THE DIGGER starts on October 14 — it is the new investigative magazine designed to give Private Eye a little stimulating competition. The Eve has a very firm grip on younger readers, for its satirical content, but it has lost its touch where real radical investigation is concerned. There is room on the market, anyway, for both publications.
Nigel Dempster — the doyen of gossip columnists, scion of the Daily Mail — always maintains that both gossip columns and investigative magazines are a moral force in society.
Occasionally, he says a view shared by Richard lngrams, I think — people are restrained from misbehaving by the simple thought that they might be found out and featured in the public prints.
When someone accused Private Eye of "sending children home from school in tears" (when they read in the Eye of their parents' naughty ways) Ingrams — and Dempster — responded that the parents ought not to be doing the wrong thing in the first place. Don't blame the messenger for the message.
I doubt that The Digger will home in on personal peccadilloes so much: business, finance and
Government corruption will be more its style. I hope it will take on the other big battallions in the establishment too: the BBC, the trade unions, the civil service, the local authority bureaucrats, the nomenklatura of the educational establishments who run schools for the convenience of their own plans rather than in the children's interests.
The Digger's publisher is John Mulcahy, a maverick Irishman who successfully ran Hibernia as a radical fortnightly, launched the Dublin quality paper, The Sunday Tribune, and started the Irish satirical mag, The Phoenix. He and his wife Nuala have seven children, all wonderful-looking creatures with brains and personality.
Nuala Mulcahy, at the age of 56, has recently completed her first year as a student at Trinity College Dublin, where she did well in her exams on classical antiquity. "She's very clever and we're very proud of her," says her son Jack. An encouragement to all mothers of large and lively families — there is intellectual fulfillment after children.
AT a Human Life conference in Edinburgh recently, the American Sinologist Steven Mosher gave a most devastating talk about forced abortion and infanticide in China, where he has lived.
China's one-child policy is extremely coercive. Married women must attend a monthly meeting with the Women's Federation of the Chinese Communist Party to report that they have menstruated; they must get permission to have a "legal" baby; if they become pregnant without authorisation, they are forced into an abortion. If they hide the pregnancy until the last moment, the baby is killed at birth (by an injection of formaldehyde through the soft tissue in the cranium). The West is highly complacent about this aspect of Chinese life; relations with China are good and who wants to upset the apple cart? There is also an element of racism, Steven Mosher agrees — we want Asiatics to control their population because it might be very daunting for us if they outnumber us. However, the way Chinese life is going because of the one-child policy might be infinitely more dangerous; selective abortion and infanticide is producing a preponderence of little boys. All of these little boys have two parents, and four grandparents doting on them — but no cousins or siblings to provide the natural disciplines of family life. This is the perfect recipe for producing a race of Hitlers and Mussolinis (both spoiled brats as children, significantly). Delinquents too The whole philosophy of population coercion is inextricably linked with the utilitarian and coercive politics of Communism. "Just as we can plan the number of bicycles," a Chinese official told Mosher, "so we can plan the number of people." Of course it doesn't work — the one outstanding feature of all Communist societies is that central planning is a hopeless failure, leave alone the repulsive equating of human beings with commodities.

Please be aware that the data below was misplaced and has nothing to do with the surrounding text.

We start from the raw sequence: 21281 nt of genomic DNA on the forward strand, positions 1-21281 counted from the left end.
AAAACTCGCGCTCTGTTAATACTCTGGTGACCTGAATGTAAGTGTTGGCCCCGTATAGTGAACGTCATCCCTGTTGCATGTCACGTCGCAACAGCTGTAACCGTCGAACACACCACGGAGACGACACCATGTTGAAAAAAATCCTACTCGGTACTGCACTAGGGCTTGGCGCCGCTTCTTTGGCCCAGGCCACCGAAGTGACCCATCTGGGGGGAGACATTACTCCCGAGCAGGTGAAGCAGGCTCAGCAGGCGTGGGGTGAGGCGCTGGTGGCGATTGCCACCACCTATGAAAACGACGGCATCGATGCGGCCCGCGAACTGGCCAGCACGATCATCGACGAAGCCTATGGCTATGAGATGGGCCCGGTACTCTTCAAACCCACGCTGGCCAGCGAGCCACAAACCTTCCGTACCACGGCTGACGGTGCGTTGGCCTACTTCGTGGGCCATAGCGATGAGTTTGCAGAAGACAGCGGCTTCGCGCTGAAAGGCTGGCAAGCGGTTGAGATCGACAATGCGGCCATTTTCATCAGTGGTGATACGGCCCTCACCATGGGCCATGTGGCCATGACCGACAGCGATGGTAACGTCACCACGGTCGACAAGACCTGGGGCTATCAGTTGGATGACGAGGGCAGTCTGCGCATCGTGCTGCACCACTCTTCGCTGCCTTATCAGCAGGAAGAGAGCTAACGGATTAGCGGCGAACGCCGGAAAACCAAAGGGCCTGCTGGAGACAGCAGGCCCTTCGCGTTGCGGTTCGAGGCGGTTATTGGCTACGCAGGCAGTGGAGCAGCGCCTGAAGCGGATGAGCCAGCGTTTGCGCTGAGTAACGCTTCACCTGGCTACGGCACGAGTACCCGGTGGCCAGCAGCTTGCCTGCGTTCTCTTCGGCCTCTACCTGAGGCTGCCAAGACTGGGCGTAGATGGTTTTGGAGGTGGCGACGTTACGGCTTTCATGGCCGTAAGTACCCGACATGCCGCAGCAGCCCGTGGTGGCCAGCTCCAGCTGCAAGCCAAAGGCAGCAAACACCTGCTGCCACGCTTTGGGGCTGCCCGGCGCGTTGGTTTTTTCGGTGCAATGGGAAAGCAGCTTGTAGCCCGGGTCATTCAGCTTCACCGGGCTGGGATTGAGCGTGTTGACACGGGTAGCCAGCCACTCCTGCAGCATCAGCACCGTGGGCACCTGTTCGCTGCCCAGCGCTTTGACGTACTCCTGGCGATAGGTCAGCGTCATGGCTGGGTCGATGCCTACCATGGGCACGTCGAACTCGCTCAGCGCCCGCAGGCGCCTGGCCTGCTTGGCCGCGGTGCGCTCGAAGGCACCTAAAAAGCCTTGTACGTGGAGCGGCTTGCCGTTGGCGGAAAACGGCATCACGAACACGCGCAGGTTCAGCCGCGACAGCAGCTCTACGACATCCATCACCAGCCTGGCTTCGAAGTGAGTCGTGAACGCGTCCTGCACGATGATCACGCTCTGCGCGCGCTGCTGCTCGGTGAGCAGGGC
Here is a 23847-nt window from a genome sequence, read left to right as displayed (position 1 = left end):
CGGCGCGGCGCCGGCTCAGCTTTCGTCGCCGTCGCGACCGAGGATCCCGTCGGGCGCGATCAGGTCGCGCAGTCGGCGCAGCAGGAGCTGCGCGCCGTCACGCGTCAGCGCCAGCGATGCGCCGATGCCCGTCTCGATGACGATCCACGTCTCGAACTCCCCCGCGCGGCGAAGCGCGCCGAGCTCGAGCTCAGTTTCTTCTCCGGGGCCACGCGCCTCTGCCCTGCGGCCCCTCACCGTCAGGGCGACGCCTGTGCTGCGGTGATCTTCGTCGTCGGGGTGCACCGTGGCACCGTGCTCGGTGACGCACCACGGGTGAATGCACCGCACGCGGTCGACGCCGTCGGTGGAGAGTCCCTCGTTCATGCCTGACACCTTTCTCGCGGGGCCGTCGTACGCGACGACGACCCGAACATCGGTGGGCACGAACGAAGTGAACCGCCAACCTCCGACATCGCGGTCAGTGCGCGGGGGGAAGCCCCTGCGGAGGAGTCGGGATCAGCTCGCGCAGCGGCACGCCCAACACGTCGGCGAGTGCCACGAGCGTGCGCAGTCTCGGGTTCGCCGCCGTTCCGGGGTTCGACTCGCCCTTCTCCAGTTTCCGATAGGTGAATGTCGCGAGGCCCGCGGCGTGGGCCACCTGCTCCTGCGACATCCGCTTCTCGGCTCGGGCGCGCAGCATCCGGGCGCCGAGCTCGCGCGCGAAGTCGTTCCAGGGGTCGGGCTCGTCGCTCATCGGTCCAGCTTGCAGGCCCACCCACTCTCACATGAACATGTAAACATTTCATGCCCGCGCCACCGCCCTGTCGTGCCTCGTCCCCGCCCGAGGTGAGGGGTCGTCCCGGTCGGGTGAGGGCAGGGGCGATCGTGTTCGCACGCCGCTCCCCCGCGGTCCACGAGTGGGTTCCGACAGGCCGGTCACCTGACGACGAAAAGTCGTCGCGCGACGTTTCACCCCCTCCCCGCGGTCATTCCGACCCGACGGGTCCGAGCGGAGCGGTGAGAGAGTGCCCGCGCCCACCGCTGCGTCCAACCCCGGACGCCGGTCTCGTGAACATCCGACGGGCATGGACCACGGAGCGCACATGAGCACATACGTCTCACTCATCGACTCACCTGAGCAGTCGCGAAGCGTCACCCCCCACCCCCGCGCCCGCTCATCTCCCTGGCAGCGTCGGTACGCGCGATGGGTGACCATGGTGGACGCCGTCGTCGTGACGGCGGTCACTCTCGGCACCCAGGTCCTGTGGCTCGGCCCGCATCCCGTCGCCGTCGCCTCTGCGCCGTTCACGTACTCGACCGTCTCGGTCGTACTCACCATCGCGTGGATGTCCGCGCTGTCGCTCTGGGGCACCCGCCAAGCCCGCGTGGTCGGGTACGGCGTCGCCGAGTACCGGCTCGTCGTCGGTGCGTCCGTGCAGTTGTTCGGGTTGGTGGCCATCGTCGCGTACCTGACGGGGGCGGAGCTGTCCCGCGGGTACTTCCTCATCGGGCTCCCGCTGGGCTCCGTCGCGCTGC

Steven Mosher said he had no particular views about abortion before he went to China. But after seeing the suffering of the women and the callous disrespect for human life involved, he is now a committed antiabortionist.
His outspoken reports on China embarrassed Stamford University, which was cultivating its links with Peking (or Bei-jing as it is now called).
Efforts were made to shut him up and his PhD was withheld. "Imagine if I had gone to South Africa and reported on coercive abortion towards black women. . . . We do have double standards about principles."